One need not be a chamber to be haunted,
One need not be a house;
The brain has corridors surpassing
Near the beginning of Guillermo del Toro’s new horror movie, Crimson Peak, a group of Victorian socialites describe the heroine, a young, aspiring American novelist named Edith Cushing, as “our very own Jane Austen,” cattily adding of Austen: “She died a spinster.” Edith replies, “I’d rather be Mary Shelley,” adding, after a pause, “She died a widow.”
Beyond this exchange’s underlying dialogue of marriageability, Edith’s preference for Mary Shelley situates Crimson Peak in the genre of Gothic terror which runs from Anne Radcliffe to Shelley herself to Charlotte Brontë to Daphne Du Maurier and beyond. Edith’s rejection of Austen implies that this movie is not a send-up of the Gothic genre, as Austen’s satirical Northanger Abbey is, even when the film self-consciously trots out the most worn conventions of the genre. More subtly but even more importantly, Edith’s preference signals the film’s distance from the worldview that produced Austen’s satirical novel: there will be no shaming of the female protagonist’s overheated imagination here, as there is via a pedantically mansplaining male figure in Northanger Abbey. In Crimson Peak, all the heroine’s fears are confirmed—along with some terrors that never occurred to her before they were revealed, though they probably occurred to the viewer with any experience of Gothic tales.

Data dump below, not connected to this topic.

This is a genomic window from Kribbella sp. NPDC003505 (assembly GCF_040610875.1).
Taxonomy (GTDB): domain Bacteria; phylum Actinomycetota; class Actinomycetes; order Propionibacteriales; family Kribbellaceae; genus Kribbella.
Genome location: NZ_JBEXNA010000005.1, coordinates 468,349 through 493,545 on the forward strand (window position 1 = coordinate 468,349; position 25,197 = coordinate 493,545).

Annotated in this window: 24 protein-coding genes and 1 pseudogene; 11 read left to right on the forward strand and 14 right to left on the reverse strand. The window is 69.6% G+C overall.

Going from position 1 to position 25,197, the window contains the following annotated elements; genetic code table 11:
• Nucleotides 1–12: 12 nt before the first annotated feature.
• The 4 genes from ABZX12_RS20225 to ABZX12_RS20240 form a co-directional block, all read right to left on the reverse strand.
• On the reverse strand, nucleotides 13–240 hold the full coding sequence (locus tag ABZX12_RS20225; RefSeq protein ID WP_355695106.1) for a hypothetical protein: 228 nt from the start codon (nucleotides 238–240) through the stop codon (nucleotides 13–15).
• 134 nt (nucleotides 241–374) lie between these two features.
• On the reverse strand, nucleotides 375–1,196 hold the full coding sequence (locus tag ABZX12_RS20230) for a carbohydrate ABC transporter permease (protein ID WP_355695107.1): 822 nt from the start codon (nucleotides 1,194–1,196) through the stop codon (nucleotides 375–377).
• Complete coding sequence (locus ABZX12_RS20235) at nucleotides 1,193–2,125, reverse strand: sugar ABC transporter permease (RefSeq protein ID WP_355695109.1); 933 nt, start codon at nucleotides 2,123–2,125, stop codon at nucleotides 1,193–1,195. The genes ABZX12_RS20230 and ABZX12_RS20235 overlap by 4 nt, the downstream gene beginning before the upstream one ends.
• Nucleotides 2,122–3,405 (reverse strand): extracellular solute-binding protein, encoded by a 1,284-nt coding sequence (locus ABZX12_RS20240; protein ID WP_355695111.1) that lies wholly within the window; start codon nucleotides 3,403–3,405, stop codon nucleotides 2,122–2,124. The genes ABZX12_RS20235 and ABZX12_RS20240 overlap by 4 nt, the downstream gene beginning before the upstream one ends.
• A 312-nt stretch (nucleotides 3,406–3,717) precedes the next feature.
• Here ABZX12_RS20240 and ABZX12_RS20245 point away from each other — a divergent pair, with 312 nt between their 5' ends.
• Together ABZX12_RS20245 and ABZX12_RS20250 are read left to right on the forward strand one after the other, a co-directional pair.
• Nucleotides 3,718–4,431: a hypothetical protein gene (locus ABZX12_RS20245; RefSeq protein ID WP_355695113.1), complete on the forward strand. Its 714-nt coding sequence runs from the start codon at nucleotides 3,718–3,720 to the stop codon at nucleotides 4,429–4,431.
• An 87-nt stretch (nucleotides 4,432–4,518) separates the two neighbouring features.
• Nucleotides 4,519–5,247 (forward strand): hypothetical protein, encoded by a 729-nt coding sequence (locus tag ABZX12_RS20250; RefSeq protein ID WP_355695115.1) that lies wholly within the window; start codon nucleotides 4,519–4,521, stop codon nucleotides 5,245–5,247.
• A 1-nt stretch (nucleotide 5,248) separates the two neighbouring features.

In the Gothic tradition, female feelings and fears are central. Continue reading “Gothic Horror, Female Emotion, and Crimson Peak”